On Tuesday, the first probable case of monkeypox was reported in Champaign County, according to the Champaign-Urbana Public Health District (CUPHD).
The World Health Organization describes monkeypox as a potentially serious viral illness, fatal in 3 to 6 percent of cases.
CUPHD administrator Julie Pryde said that monkeypox is spread in numerous ways, though her department approaches it like a sexually transmitted disease.
“It can also be transmitted by touching items, such as clothing or linens that have been previously touched by the infectious rash or body fluids, and pregnant individuals can spread it to the fetus through the placenta,” Pryde said.
She said that symptoms are wide-ranging, but that the hallmark sign is a rash that looks like pimples or blisters. Pryde said people exhibiting that symptom should see a doctor right away.
Pryde recommended people communicate with their partners, avoid direct contact with rashes and blisters, and get tested if there’s any concern.
Smallpox vaccine appears to be effective in preventing monkeypox infection in people. The federal CDC has been releasing supplies of the vaccine for people who are deemed to be at high risk of infection. But Pryde doesn’t recommend the vaccine for the general public, and said that in any case, it’s in limited supply.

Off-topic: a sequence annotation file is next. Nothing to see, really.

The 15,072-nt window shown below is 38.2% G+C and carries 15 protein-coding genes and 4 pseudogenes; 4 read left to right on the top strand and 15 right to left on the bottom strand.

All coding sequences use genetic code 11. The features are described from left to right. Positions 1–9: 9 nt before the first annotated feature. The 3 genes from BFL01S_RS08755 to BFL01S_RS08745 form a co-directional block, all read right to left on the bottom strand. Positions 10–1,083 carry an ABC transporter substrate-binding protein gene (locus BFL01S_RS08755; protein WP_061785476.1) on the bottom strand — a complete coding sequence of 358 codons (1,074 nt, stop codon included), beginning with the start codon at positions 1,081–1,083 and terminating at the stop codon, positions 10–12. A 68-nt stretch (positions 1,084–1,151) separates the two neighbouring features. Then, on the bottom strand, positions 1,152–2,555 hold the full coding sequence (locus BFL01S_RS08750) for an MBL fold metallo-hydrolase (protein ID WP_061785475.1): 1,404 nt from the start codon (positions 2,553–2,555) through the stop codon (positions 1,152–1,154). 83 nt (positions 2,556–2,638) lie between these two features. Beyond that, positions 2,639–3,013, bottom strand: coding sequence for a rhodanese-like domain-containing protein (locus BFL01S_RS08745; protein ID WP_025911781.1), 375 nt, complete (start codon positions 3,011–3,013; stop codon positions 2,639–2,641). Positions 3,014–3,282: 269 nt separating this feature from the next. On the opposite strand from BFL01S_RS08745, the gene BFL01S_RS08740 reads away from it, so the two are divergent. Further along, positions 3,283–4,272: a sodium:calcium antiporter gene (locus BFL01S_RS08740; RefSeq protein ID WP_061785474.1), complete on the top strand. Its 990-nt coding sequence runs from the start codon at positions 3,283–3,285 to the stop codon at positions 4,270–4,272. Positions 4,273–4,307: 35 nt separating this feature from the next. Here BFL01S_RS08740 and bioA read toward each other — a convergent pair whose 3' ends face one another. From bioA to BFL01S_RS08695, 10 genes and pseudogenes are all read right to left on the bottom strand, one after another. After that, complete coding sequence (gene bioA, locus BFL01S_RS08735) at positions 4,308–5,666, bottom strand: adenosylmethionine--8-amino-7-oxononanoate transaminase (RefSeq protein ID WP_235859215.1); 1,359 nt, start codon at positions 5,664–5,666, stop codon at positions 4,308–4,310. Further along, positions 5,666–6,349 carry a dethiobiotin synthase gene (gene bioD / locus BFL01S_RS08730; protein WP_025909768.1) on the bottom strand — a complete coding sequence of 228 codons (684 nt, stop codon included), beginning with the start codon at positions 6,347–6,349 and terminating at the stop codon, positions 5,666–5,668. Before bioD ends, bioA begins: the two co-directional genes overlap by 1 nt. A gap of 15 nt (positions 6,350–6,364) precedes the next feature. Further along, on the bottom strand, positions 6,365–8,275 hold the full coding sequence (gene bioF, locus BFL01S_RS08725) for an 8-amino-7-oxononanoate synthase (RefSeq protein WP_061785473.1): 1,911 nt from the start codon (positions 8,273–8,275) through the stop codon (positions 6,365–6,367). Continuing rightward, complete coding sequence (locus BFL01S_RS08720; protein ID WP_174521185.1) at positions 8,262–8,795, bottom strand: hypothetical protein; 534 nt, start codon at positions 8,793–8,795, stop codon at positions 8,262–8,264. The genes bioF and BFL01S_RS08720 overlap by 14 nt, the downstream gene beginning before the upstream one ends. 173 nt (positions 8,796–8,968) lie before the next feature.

According to the CDC, there are over one hundred cases of monkeypox in Illinois — the third most reported in the country.
Pryde said monkeypox should be taken seriously, but that people have a higher risk of getting COVID-19.
“What people aren’t taking seriously, but need to be is COVID because that’s what people are really at risk for,” Pryde said. “We just reported three deaths (locally) last week.”
Since Pryde was interviewed for this story, the CUPHD has reported an additional COVID-19 death in Champaign County, for an all-time total of 300.
Harrison Malkin is a reporter for Illinois Public Media. Follow him @HarrisonMalkin